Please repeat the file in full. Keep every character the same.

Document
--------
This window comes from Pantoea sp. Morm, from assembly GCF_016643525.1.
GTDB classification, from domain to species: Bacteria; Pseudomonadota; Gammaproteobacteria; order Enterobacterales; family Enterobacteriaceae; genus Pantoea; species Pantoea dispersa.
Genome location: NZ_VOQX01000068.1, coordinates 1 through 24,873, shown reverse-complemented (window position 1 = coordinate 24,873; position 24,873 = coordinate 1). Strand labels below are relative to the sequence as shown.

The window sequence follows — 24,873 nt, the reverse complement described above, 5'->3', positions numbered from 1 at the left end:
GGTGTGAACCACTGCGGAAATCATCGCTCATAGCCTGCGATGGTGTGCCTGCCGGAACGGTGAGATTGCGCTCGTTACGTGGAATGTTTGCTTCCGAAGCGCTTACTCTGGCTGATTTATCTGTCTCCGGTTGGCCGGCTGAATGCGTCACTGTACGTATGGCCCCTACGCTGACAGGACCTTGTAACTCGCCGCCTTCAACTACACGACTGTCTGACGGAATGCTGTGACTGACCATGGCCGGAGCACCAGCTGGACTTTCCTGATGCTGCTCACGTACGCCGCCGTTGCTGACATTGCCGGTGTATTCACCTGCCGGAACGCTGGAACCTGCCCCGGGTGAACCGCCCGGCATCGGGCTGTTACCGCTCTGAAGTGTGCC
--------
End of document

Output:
This window comes from Pantoea sp. Morm, from assembly GCF_016643525.1.
GTDB classification, from domain to species: Bacteria; Pseudomonadota; Gammaproteobacteria; order Enterobacterales; family Enterobacteriaceae; genus Pantoea; species Pantoea dispersa.
Genome location: NZ_VOQX01000068.1, coordinates 1 through 24,873, shown reverse-complemented (window position 1 = coordinate 24,873; position 24,873 = coordinate 1). Strand labels below are relative to the sequence as shown.

The window sequence follows — 24,873 nt, the reverse complement described above, 5'->3', positions numbered from 1 at the left end:
GGTGTGAACCACTGCGGAAATCATCGCTCATAGCCTGCGATGGTGTGCCTGCCGGAACGGTGAGATTGCGCTCGTTACGTGGAATGTTTGCTTCCGAAGCGCTTACTCTGGCTGATTTATCTGTCTCCGGTTGGCCGGCTGAATGCGTCACTGTACGTATGGCCCCTACGCTGACAGGACCTTGTAACTCGCCGCCTTCAACTACACGACTGTCTGACGGAATGCTGTGACTGACCATGGCCGGAGCACCAGCTGGACTTTCCTGATGCTGCTCACGTACGCCGCCGTTGCTGACATTGCCGGTGTATTCACCTGCCGGAACGCTGGAACCTGCCCCGGGTGAACCGCCCGGCATCGGGCTGTTACCGCTCTGAAGTGTGCC